The number of people with university degrees in the Netherlands has trebled in the last 40 years, according to a new report by statistics agency CBS.
More than one in three people (36%) are classed as ‘higher educated’, meaning they have graduated with an undergraduate degree or diploma. In 1981 the proportion was one in nine (11%).
At the same time, the proportion of ‘low educated’ workers, with a practical qualification, has fallen to 26% of the population, while the ‘medium educated’ group accounts for the remaining 38%.
IT, management and healthcare were the most popular career choices for graduates, while the number of graduate social workers has also increased.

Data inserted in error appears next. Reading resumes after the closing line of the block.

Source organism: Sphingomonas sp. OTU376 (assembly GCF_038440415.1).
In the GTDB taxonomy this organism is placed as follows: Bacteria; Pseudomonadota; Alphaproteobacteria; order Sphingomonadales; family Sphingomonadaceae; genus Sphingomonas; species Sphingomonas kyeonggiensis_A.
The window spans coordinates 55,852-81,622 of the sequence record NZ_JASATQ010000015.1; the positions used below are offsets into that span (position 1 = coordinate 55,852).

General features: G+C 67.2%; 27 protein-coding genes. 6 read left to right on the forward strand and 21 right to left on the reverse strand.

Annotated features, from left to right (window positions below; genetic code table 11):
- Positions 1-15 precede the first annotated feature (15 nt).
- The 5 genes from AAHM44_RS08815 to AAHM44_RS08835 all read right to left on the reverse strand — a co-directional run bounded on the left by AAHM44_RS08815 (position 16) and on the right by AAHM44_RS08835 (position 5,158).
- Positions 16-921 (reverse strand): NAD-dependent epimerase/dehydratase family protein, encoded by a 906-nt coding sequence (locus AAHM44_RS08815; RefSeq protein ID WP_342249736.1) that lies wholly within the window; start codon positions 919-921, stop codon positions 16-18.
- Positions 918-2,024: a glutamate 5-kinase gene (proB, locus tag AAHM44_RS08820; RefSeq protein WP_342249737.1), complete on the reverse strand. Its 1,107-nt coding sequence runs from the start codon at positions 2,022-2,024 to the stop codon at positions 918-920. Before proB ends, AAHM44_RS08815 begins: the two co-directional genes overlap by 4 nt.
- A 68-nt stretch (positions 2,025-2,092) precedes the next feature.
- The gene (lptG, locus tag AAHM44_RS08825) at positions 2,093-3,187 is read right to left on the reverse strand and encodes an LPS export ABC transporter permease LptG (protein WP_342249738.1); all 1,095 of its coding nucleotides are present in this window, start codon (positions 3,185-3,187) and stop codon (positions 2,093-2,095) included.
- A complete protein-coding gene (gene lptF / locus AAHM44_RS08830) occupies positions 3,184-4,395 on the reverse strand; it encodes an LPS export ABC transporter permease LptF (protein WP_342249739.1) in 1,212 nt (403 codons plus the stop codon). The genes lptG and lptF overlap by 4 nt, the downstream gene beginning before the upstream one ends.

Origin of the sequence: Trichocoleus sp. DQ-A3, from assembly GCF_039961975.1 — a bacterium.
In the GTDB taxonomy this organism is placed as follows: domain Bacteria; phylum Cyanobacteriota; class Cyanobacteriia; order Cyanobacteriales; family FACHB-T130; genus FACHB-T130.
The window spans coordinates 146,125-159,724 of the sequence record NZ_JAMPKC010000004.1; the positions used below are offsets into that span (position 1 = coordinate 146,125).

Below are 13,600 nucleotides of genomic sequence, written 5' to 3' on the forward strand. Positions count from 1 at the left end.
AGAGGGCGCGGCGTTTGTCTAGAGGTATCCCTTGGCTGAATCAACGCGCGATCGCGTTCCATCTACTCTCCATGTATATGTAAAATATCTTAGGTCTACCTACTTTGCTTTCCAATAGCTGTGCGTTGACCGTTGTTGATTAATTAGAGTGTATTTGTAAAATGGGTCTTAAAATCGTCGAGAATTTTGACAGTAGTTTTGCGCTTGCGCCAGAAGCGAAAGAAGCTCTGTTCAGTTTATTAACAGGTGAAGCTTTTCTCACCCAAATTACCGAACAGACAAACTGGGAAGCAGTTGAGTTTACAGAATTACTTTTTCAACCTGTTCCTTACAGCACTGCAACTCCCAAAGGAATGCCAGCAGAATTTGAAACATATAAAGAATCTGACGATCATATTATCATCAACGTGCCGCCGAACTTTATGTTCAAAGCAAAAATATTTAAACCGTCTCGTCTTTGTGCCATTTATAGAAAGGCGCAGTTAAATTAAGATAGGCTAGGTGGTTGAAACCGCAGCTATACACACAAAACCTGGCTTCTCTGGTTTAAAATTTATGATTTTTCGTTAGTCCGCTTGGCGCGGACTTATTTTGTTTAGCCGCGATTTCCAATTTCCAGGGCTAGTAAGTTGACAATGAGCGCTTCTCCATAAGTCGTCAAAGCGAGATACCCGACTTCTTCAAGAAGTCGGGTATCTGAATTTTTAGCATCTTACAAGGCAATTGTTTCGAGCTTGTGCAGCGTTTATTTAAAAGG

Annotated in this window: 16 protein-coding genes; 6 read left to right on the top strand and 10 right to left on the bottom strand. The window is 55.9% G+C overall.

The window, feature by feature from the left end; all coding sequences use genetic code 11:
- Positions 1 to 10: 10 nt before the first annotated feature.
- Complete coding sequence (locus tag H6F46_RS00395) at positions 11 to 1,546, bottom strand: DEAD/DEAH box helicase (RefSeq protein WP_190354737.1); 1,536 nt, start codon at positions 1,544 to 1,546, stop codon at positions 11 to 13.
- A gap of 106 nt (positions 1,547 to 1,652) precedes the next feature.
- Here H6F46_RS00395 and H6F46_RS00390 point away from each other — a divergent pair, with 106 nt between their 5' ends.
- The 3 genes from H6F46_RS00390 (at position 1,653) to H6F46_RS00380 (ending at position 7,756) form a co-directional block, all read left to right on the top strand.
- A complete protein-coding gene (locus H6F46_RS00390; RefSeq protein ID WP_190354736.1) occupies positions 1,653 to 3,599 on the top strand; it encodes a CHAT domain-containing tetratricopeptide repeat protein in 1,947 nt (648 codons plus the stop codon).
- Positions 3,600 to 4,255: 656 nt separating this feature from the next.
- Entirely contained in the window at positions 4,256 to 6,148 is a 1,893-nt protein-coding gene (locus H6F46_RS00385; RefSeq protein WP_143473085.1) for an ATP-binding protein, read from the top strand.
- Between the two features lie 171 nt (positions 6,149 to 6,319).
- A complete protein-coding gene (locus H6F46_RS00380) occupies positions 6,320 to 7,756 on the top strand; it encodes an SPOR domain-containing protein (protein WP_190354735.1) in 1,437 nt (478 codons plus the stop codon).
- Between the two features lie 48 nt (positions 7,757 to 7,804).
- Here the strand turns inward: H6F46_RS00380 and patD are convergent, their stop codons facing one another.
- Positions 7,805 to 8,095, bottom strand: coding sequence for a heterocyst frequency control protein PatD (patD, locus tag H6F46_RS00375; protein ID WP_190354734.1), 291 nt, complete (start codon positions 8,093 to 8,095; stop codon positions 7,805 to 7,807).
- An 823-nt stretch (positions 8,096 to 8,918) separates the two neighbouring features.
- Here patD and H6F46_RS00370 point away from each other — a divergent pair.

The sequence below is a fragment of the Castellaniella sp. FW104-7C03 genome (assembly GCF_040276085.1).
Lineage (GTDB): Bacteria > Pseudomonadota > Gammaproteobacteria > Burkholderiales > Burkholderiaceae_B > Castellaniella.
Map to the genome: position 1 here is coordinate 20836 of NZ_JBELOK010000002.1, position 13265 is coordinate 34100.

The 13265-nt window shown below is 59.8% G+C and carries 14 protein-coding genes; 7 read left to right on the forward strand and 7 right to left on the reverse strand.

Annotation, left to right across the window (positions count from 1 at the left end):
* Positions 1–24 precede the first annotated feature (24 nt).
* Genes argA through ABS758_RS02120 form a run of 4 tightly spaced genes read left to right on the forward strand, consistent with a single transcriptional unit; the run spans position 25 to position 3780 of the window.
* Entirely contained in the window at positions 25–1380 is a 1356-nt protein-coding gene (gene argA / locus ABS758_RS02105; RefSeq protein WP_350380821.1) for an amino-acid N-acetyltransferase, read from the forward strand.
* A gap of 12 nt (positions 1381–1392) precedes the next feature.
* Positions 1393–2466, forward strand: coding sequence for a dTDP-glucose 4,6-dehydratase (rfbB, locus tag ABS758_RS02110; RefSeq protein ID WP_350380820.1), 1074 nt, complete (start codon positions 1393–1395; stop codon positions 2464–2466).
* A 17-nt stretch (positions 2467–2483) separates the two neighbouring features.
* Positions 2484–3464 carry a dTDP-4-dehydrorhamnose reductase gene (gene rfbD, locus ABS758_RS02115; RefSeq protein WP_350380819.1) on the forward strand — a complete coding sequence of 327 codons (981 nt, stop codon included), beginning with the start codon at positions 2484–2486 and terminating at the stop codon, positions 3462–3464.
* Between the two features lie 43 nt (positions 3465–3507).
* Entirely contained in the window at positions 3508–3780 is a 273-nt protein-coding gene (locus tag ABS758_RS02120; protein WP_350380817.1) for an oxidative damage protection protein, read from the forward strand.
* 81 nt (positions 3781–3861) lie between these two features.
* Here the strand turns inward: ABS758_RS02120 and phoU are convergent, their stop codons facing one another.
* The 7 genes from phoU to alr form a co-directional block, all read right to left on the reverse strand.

CBS said the development reflected the Netherlands’ and the EU’s strategy of becoming a ‘knowledge economy’ built on research and development, as tasks previously carried out by low-skilled workers are increasingly automated.
However, there was also growing demand for skilled manual workers such as plumbers, builders and hospital staff, leading to questions about whether the balance had tipped too far towards theoretical education at the expense of practical training.
Four in five people with a university education were economically active in 2020, slightly up from 78% in 2013, but the CBS also said growing numbers of graduates were employed in jobs that were traditionally filled by ‘medium educated’ college graduates, such as administration and secretarial work.
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